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The Themes Of Childhoods In 2

The Themes Of Childhoods In ‘Jane Eyre’ And ‘To Kill A Mockingbird’ Essay, Research Paper ‘To Kill A Mocking Bird’ by Harper Lee and ‘Jane Eyre’ by Charlotte Bront? are two very different books written in different periods of history. There are, however, similarities in the themes and background. For example, both books were written during times of great social upheaval and strife.

The Themes Of Childhoods In ‘Jane Eyre’ And ‘To Kill A Mockingbird’ Essay, Research Paper

‘To Kill A Mocking Bird’ by Harper Lee and ‘Jane Eyre’ by Charlotte Bront? are two very different books written in different periods of history. There are, however, similarities in the themes and background. For example, both books were written during times of great social upheaval and strife. In ‘To Kill A Mocking Bird’, the world was still very racist and it was not until the book was actually written some twenty years later the men like Martin Luther King and Malcolm X started to bring about real reforms. ‘Jane Eyre’ was slightly different as this was set during a time when the masses of overworked and underpaid Victorians were being given greater freedoms and more time in which to have these freedoms.

Both books are written from a first person point of view, with a narrative voice. In ‘To Kill A Mocking Bird’, the narrative voice is the voice of ‘Scout’, a small girl and in ‘Jane Eyre’, Jane herself takes the role of narrator. Both books are also Fictional Autobiographies. This means that they chronicle, if not directly, the lives of the authors.

The two books (in the first chapters) revolve strongly around the themes of childhood. The way that these themes are introduced affects the whole book and the way that characters react to one another.

‘To Kill A Mocking Bird’ starts with two paragraphs that contain the entire book. It tells the reader of the beginning, middle and end of the book. It also introduces the way in which the story will be told and five of the most important characters. For a solid eight paragraphs, there is nothing but description of the Finch family. It is here that childhood really starts to be introduced. The language used is almost entirely superfluous, very descriptive uses many effective, if childish, techniques such as “There was no hurry, for there was nowhere to go, nothing to buy and no money to buy it with” (repetition) and very descriptive phrases such as “A day was twenty-four hours long but seemed longer”.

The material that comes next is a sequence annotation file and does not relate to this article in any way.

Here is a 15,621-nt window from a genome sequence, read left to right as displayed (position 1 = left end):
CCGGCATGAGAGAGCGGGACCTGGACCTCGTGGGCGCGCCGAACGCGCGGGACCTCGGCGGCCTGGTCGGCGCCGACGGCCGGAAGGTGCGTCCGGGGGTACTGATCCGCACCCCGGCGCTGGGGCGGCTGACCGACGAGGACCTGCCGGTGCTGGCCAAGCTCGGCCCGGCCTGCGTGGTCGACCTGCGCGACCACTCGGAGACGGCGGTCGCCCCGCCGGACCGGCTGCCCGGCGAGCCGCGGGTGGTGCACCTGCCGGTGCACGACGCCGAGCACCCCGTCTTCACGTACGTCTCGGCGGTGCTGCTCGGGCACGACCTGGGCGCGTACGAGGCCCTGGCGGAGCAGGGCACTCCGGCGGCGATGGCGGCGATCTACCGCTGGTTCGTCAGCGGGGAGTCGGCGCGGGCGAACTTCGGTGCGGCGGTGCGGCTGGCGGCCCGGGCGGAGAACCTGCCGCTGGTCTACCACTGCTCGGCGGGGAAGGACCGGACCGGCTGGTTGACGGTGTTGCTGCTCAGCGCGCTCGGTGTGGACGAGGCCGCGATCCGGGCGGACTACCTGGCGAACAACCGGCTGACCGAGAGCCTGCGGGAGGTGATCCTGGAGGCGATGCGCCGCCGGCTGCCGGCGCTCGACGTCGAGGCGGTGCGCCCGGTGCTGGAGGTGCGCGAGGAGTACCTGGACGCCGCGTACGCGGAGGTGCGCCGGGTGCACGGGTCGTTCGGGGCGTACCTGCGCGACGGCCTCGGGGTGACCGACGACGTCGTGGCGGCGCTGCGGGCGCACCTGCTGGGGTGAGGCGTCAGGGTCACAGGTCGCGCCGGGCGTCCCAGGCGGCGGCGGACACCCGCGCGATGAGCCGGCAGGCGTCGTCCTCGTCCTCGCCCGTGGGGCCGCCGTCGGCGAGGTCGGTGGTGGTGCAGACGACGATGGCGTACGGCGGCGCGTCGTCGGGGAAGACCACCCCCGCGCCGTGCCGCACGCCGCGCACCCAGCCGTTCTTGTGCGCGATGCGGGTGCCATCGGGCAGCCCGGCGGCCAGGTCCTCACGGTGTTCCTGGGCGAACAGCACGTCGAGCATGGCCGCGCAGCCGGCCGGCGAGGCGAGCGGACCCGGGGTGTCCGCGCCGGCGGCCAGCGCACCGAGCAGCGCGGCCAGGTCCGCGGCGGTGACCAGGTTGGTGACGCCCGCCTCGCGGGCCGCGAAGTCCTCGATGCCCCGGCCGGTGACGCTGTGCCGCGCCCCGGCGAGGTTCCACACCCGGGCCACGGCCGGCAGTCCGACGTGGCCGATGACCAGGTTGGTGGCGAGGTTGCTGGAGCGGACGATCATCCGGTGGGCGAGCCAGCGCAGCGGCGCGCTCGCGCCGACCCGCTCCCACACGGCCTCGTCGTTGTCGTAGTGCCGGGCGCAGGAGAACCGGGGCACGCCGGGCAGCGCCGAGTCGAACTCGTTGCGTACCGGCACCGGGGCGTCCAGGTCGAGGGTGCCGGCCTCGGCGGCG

Description of characters is done in two highly differing ways in ‘To Kill A Mocking Bird’, the first being the adult and formal manner: “Jem and I found our Father satisfactory: he played with us, read to us, and treated us with courteous detachment.” Then there is the second manner: “She was all angles and bones.” This shows that, whilst being childish, childish language can be very effective and descriptive. Children do not have the filters that adults do, and this allows them true freedom of speech. Another way that childhood is introduced lies in the way that the text is structured. There are long passages of description, interspersed with equally long passages of direct speech.

“I’m Charles Baker Harris, I can read.” This shows some of the things children are prepared to say to enhance their ’social standing’ (something that is very important in Maycomb). They have no inhibitions and are prepared to say things that normally only junior executives would dream of saying to their bosses. They can also make fun of things that others would not dream of. For example: “. . . Charles Baker Harris . . . Lord, what a name . . . Your name’s longer than you are. Bet it’s a foot taller.” This is said where an adult would say “What a nice name!”. Children are also full of superstition. This is shown in ‘To Kill A Mocking Bird’ by several passages: “Radley pecans would kill you.” “When people’s azaleas froze in a cold snap, it was because he had breathed on them.” “Inside the house lived a malevolent phantom.” Absolutely none of this would be true, but it all goes with the Bogeyman, children need something to fear, but it will never be something they know. This particular bit of subliminal (almost) meaning serves as an explanation for Scout’s saving of her Father later in the text.

Childhood is introduced by reported speech. Hearsay and rumour are a way for news and knowledge to spread. Many things are blown out of proportion or merely lied about. All the information about the Bogeyman of Maycomb (Boo) is received via these mediums. “Miss Stephanie said ….

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